Immunotherapies have improved the survival of people who have a variety of cancers. However, these therapies have shown limited activity in some tumors, such as those found in pancreatic and colorectal cancers and sarcomas. Kristen Spencer, DO, MPH, is leading a clinical trial at NYU Langone Health’s Perlmutter Cancer Center to evaluate an experimental agent called CDX-585, a bispecific antibody that targets two different cell types in solid tumors.
CDX-585 targets PD-1, a protein found on T cells, and ILT4, an immunosuppressive molecule predominantly expressed on myeloid cells. PD-1 and ILT4 have been associated with poor clinical outcomes in several cancer types. Some studies have suggested that activation of ILT4 serves as a resistance mechanism for blockade of PD-1 and its ligand PD-L1, which are the targets of immunotherapies such as pembrolizumab (Keytruda) and nivolumab (Opdivo).
“Bispecific antibodies—therapies that contain antibodies that target different immune receptors simultaneously—are an exciting concept in cancer treatment,” said Dr. Spencer, an associate professor in the Department of Medicine at NYU Grossman School of Medicine and director of the Phase 1 Developmental Therapeutics Program at Perlmutter Cancer Center. “This particular compound inhibits both T cells and myeloid suppressive cells, which is a cell type that we are beginning to understand more in terms of their role in suppressing a response to immunotherapy.”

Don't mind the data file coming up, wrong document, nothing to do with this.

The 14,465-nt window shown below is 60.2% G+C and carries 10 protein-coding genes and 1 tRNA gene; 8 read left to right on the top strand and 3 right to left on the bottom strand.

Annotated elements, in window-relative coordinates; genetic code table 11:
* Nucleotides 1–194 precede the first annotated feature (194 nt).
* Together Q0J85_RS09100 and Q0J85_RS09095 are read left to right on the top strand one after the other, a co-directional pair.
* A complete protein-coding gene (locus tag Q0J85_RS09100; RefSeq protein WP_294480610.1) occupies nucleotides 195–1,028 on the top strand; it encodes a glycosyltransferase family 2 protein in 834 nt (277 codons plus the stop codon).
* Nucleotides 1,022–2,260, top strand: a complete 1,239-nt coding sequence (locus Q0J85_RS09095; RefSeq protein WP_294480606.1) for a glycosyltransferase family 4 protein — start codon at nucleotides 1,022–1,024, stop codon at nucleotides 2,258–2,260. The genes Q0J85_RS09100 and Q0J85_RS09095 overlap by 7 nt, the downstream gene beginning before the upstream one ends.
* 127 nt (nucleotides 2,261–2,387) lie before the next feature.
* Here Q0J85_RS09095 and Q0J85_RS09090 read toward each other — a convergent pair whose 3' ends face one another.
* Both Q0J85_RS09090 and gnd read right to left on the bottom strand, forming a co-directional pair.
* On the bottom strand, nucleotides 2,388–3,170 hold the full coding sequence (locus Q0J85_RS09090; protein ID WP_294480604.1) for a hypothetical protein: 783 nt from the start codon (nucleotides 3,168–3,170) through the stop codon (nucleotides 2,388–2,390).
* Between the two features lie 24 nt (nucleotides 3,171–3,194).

This open-label, multicenter study of CDX-585 is being evaluated in people with advanced or metastatic solid tumors that have progressed during or after standard of care therapy. Perlmutter Cancer Center is the first and only site activated for this study. The first patient was dosed at the end of May.
“Targeting two different cell types within these tumors might enable us to overcome resistance to immune medications in patients where they haven’t been overly effective so far and expand eligibility for immune medications to include more people with solid tumors,” Dr. Spencer said.